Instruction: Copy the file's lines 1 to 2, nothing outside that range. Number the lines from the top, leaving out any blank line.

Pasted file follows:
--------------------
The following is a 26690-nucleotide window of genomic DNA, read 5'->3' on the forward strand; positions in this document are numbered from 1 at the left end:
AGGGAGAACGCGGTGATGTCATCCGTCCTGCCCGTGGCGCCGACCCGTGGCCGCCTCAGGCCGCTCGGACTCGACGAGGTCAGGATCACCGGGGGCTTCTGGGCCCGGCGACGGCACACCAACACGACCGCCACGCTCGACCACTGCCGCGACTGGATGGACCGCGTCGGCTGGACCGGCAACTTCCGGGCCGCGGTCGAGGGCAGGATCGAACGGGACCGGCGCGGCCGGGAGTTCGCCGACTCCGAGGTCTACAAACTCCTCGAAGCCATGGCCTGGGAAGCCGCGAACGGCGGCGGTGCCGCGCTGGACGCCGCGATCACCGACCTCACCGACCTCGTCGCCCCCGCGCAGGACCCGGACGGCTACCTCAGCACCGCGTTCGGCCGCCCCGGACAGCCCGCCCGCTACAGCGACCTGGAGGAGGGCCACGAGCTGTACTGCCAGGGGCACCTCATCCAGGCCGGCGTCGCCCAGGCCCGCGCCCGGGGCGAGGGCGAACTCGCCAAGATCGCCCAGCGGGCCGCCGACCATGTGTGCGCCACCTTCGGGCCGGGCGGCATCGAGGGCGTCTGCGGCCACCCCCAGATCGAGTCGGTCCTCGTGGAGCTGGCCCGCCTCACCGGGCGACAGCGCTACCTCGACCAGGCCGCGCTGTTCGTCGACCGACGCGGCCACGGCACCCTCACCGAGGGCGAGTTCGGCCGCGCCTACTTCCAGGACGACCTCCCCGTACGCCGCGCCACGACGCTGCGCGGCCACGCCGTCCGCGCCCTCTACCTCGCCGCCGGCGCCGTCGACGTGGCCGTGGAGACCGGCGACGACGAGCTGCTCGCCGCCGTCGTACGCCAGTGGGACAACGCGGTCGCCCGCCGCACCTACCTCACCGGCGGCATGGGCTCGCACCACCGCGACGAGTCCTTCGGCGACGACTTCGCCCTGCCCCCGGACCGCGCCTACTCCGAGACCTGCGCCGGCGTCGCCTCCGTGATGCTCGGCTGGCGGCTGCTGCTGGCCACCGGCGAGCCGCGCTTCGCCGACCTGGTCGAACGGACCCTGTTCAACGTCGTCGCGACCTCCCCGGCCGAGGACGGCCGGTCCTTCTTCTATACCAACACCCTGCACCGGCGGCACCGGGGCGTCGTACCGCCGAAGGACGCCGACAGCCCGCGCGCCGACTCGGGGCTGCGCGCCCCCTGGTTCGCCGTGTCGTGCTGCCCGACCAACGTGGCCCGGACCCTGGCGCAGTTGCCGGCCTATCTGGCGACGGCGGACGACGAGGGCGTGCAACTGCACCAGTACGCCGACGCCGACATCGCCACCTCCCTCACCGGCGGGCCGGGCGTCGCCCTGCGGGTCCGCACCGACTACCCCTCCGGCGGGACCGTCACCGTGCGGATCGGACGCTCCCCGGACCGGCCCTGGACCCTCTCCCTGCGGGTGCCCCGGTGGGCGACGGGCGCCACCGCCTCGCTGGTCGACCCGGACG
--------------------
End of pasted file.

The following is a 26690-nucleotide window of genomic DNA, read 5'->3' on the forward strand; positions in this document are numbered from 1 at the left end:
AGGGAGAACGCGGTGATGTCATCCGTCCTGCCCGTGGCGCCGACCCGTGGCCGCCTCAGGCCGCTCGGACTCGACGAGGTCAGGATCACCGGGGGCTTCTGGGCCCGGCGACGGCACACCAACACGACCGCCACGCTCGACCACTGCCGCGACTGGATGGACCGCGTCGGCTGGACCGGCAACTTCCGGGCCGCGGTCGAGGGCAGGATCGAACGGGACCGGCGCGGCCGGGAGTTCGCCGACTCCGAGGTCTACAAACTCCTCGAAGCCATGGCCTGGGAAGCCGCGAACGGCGGCGGTGCCGCGCTGGACGCCGCGATCACCGACCTCACCGACCTCGTCGCCCCCGCGCAGGACCCGGACGGCTACCTCAGCACCGCGTTCGGCCGCCCCGGACAGCCCGCCCGCTACAGCGACCTGGAGGAGGGCCACGAGCTGTACTGCCAGGGGCACCTCATCCAGGCCGGCGTCGCCCAGGCCCGCGCCCGGGGCGAGGGCGAACTCGCCAAGATCGCCCAGCGGGCCGCCGACCATGTGTGCGCCACCTTCGGGCCGGGCGGCATCGAGGGCGTCTGCGGCCACCCCCAGATCGAGTCGGTCCTCGTGGAGCTGGCCCGCCTCACCGGGCGACAGCGCTACCTCGACCAGGCCGCGCTGTTCGTCGACCGACGCGGCCACGGCACCCTCACCGAGGGCGAGTTCGGCCGCGCCTACTTCCAGGACGACCTCCCCGTACGCCGCGCCACGACGCTGCGCGGCCACGCCGTCCGCGCCCTCTACCTCGCCGCCGGCGCCGTCGACGTGGCCGTGGAGACCGGCGACGACGAGCTGCTCGCCGCCGTCGTACGCCAGTGGGACAACGCGGTCGCCCGCCGCACCTACCTCACCGGCGGCATGGGCTCGCACCACCGCGACGAGTCCTTCGGCGACGACTTCGCCCTGCCCCCGGACCGCGCCTACTCCGAGACCTGCGCCGGCGTCGCCTCCGTGATGCTCGGCTGGCGGCTGCTGCTGGCCACCGGCGAGCCGCGCTTCGCCGACCTGGTCGAACGGACCCTGTTCAACGTCGTCGCGACCTCCCCGGCCGAGGACGGCCGGTCCTTCTTCTATACCAACACCCTGCACCGGCGGCACCGGGGCGTCGTACCGCCGAAGGACGCCGACAGCCCGCGCGCCGACTCGGGGCTGCGCGCCCCCTGGTTCGCCGTGTCGTGCTGCCCGACCAACGTGGCCCGGACCCTGGCGCAGTTGCCGGCCTATCTGGCGACGGCGGACGACGAGGGCGTGCAACTGCACCAGTACGCCGACGCCGACATCGCCACCTCCCTCACCGGCGGGCCGGGCGTCGCCCTGCGGGTCCGCACCGACTACCCCTCCGGCGGGACCGTCACCGTGCGGATCGGACGCTCCCCGGACCGGCCCTGGACCCTCTCCCTGCGGGTGCCCCGGTGGGCGACGGGCGCCACCGCCTCGCTGGTCGACCCGGACG